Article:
The most recent CD Projekt financial report revealed that, while overall the company continues to make lots of money, its digital storefront GOG has been losing it. GOG lost 4.8 million Polish PLN ($1.15million) in the third quarter of 2021 and 9.2 million Polish PLN ($2.2million) during the first nine months. CD Projekt believes it is time to make changes, as Epic and Steam are increasingly competitive.
“Regarding GOG, its performance does present challenges, and recently we have taken measures to improve its financial standing,” Piotr Nielubowicz, chief financial officer at CD Projekt, stated in an investor call. (transcript). “First and foremost, GOG should be more focused on its core business activity. This means that GOG will offer a hand-picked selection of games with its unique DRM-free philosophy.
It is interesting to see CD Projekt adopt a “return-to-its roots” approach in changing GOG’s direction. The storefront was initially launched as Good Old Games in 2008. It was a niche platform that focused on retro PC games. There was no digital rights management. Instead of Steam, GOG users could download full games directly to their computer and then do what they want without needing an internet connection or external launcher. GOG Galaxy 2.0, an optional launcher, was released in 2015. Its greater ambitions were made evident by the addition of GOG Galaxy 2.0, which launched in 2019. The updated GOG Galaxy 2.0 is now in “open beta” and focuses more on new game releases.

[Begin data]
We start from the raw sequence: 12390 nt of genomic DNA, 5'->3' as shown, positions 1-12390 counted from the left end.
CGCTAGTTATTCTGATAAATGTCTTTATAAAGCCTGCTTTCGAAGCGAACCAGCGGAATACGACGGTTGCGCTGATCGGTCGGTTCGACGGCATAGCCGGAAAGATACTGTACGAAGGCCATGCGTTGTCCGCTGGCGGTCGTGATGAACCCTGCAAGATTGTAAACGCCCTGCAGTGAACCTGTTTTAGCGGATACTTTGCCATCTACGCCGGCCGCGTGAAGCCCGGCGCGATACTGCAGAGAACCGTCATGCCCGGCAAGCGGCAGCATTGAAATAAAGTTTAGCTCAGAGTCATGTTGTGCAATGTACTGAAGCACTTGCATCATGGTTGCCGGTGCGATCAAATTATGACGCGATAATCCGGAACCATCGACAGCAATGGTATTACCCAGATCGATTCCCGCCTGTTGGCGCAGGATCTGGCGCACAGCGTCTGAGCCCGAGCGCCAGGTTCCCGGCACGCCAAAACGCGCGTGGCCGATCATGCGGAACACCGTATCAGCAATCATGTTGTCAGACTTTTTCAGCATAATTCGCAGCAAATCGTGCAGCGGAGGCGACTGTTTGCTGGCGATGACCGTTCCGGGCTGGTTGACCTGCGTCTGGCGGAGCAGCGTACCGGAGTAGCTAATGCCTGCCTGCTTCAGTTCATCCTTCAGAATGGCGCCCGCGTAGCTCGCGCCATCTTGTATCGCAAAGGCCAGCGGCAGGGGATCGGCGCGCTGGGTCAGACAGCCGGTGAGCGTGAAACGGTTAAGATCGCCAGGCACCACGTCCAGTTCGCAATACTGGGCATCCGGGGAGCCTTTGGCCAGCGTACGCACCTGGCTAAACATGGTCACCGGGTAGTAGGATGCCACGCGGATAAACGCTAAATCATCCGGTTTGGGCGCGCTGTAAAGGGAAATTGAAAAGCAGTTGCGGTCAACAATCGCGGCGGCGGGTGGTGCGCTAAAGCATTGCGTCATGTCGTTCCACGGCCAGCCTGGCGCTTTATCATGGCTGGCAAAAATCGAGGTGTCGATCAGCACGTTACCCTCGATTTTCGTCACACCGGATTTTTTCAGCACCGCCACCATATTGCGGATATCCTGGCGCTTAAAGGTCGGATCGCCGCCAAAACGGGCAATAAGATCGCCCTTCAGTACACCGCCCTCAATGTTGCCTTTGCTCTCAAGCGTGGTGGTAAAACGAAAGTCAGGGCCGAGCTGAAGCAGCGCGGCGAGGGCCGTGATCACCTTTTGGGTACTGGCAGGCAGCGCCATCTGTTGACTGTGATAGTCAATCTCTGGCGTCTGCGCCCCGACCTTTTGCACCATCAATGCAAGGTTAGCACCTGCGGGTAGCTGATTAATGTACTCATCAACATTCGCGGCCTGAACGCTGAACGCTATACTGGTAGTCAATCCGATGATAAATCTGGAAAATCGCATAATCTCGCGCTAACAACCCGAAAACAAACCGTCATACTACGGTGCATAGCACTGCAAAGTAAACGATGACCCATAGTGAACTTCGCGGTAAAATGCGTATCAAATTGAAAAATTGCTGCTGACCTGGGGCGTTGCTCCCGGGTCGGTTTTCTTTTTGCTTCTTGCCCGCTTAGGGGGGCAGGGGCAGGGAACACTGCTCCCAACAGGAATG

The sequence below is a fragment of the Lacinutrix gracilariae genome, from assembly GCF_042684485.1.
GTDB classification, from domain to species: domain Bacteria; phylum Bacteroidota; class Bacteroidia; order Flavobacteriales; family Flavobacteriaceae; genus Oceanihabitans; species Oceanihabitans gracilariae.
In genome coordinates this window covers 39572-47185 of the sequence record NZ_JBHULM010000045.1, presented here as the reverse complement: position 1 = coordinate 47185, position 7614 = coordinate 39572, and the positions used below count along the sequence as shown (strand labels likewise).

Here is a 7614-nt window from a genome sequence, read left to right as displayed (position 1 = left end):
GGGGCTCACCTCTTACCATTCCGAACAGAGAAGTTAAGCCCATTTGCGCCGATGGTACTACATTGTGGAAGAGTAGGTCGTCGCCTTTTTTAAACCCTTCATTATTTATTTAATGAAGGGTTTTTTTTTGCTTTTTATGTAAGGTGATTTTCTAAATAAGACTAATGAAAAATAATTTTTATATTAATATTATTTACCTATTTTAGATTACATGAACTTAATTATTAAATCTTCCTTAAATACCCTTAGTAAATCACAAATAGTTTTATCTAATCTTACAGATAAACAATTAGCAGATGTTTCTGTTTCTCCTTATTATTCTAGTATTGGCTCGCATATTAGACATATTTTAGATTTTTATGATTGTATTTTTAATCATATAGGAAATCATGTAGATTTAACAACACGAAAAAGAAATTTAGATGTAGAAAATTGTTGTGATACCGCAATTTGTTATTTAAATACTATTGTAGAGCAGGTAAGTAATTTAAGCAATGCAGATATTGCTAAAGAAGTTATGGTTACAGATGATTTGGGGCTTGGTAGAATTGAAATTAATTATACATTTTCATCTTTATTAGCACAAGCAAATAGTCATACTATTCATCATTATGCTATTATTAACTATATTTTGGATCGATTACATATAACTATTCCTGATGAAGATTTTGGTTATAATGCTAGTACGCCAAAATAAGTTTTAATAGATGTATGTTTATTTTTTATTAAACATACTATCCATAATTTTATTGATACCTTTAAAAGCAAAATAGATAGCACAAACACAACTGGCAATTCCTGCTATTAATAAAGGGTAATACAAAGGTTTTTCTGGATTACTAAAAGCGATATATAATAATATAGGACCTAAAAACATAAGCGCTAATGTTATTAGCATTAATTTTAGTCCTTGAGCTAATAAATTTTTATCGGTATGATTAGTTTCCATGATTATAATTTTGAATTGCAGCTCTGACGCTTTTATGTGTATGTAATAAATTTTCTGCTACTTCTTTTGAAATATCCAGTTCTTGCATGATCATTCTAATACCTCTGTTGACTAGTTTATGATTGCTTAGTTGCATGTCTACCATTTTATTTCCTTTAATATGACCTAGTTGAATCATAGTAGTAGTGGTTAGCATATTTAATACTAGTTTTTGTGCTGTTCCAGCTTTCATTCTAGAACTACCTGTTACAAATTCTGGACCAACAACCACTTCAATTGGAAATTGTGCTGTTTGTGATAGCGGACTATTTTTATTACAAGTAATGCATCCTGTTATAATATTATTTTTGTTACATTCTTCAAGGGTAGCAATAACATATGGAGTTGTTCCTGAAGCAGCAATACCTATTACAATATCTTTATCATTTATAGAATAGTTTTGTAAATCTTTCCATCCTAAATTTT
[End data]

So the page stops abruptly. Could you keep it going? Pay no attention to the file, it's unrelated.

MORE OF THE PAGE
GOG fans weren’t all thrilled about this shift in focus. However, their discontent boiled over when the Hitman Game of the Year edition was released on September 1. It was a huge success and widely discounted. However, many GOG fans were furious at its online requirements. Many felt it violated GOG’s “no DRM” pledge. GOG was forced to remove the game from sale after intense backlash and later apologized.
GOG was always the (very) minor brother to Steam. It was the first company to make old games work on current systems and release them cheaply without copy protection. It seems to be squeezed between Steam’s massive empire and the weekly freebies and an increasing number of Epic Store exclusives. This means it is no longer a scrappy alternative but a store that struggles to get foot traffic.
GOG’s financial losses sound structural. This explains why GOG has made internal changes. GOG won’t be responsible for the expenses incurred by the service. It also won’t receive its share of the revenue. However, it doesn’t seem to justify the cost. This is also true for CD Projekt Red’s online services. GOG’s external support operations are causing losses, and they are being reduced.
Nielubowicz later clarified that the changes are mainly behind the scenes and will not affect GOG sales of games made by CD Projekt or other studios. But the promise of increased curation and re-commitment to absolutely, positively no DRM is a consumer-focused commitment–practically a plea to its existing fanbase–, and that’s bound to have an impact on what ends up on its storefront in the future. GOG will need this if it hopes to be more than a boutique storefront for CD Projekt’s games. I have reached out to GOG to get more information about its plans and update this post if I hear back.